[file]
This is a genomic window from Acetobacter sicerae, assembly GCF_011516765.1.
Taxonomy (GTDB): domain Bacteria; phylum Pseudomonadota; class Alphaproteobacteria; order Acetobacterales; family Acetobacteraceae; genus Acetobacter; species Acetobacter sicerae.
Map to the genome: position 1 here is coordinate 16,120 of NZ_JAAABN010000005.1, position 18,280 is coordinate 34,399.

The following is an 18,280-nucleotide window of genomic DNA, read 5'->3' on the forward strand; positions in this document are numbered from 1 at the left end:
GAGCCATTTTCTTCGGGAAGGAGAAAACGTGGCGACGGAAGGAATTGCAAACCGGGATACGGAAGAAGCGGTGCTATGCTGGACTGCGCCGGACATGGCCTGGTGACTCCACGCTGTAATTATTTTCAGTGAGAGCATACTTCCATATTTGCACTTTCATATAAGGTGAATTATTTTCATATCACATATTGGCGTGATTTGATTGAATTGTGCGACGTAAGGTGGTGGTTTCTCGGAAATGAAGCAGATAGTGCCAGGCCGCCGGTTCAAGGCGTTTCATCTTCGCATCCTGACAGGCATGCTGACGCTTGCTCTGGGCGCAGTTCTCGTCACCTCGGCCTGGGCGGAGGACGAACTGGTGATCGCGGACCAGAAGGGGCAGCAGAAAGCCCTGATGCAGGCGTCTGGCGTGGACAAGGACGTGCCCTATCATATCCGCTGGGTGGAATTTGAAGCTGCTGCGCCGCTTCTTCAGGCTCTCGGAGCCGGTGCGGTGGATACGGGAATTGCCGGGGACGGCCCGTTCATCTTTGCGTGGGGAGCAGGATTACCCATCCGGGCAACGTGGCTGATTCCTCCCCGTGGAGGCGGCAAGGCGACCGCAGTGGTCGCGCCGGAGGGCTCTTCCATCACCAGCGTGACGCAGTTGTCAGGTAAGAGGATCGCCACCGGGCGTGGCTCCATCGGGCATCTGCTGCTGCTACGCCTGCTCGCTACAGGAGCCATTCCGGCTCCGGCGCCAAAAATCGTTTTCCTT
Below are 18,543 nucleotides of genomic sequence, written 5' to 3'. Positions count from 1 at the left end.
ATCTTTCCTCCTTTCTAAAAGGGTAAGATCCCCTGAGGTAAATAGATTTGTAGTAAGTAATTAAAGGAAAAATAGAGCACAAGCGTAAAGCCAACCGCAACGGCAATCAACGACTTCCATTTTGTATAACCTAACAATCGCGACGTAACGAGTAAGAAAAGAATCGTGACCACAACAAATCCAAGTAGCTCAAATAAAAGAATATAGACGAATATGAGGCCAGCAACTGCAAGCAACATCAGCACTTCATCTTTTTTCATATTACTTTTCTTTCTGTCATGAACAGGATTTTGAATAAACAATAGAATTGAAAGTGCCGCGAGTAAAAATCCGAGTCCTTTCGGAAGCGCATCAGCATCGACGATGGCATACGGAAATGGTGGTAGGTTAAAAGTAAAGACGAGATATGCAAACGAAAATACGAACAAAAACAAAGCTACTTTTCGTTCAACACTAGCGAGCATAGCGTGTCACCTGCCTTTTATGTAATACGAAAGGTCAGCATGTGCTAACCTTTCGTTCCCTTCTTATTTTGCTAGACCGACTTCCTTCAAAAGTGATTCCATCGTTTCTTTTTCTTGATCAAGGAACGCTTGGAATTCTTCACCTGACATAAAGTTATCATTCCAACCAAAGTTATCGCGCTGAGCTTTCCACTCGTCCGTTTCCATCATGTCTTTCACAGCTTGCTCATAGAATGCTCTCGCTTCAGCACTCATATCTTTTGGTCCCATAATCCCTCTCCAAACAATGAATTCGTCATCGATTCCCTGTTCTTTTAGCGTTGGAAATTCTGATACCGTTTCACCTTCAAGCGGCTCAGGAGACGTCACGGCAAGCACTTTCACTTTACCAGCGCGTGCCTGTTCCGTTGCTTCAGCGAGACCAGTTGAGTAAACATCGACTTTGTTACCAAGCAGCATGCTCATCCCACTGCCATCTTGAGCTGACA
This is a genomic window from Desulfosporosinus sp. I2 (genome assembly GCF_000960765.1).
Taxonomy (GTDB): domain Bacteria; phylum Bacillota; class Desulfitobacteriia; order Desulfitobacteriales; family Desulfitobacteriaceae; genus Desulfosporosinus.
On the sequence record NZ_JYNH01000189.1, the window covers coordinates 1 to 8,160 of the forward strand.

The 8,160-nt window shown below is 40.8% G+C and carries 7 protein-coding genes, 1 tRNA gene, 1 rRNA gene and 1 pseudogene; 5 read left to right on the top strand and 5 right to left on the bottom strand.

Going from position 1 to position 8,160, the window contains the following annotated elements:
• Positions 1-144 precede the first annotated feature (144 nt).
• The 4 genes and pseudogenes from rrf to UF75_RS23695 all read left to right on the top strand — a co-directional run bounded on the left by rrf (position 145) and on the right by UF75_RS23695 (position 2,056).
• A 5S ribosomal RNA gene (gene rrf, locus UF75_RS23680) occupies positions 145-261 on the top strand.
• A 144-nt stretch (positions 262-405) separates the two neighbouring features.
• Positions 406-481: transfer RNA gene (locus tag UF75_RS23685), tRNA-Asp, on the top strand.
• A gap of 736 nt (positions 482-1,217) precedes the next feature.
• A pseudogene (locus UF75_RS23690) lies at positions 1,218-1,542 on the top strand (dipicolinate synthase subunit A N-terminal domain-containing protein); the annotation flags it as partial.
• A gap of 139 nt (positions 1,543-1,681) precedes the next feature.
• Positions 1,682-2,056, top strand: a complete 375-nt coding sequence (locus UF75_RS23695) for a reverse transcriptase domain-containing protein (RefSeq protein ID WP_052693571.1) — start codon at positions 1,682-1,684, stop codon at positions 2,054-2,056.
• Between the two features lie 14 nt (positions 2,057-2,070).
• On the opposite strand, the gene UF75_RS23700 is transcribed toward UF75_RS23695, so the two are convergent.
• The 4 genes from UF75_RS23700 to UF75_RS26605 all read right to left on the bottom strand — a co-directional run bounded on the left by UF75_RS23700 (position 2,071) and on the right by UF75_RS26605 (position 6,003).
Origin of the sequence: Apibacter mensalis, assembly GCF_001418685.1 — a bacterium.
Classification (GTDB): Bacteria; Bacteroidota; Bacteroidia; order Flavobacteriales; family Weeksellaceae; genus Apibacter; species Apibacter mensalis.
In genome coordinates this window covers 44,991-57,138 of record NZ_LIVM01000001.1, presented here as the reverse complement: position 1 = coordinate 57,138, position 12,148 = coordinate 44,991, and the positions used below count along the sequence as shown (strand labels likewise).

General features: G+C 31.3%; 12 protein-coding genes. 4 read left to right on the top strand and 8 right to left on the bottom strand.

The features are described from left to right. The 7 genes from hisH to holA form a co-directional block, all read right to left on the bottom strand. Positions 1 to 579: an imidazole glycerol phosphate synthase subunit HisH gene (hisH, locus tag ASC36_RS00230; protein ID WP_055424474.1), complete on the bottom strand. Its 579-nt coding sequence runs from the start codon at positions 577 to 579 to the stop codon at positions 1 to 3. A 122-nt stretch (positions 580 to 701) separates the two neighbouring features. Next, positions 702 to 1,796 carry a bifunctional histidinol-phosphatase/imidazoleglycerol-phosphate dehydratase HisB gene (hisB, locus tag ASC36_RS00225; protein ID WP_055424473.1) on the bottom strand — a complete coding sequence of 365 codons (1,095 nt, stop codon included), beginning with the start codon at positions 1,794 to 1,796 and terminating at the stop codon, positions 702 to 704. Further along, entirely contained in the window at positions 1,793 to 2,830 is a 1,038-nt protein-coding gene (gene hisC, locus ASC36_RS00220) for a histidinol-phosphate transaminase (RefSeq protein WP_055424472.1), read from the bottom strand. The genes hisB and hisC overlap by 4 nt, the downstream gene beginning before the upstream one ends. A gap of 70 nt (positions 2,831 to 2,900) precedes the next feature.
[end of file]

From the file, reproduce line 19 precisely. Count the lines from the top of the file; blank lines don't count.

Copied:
• A pseudogene (locus UF75_RS23690) lies at positions 1,218-1,542 on the top strand (dipicolinate synthase subunit A N-terminal domain-containing protein); the annotation flags it as partial.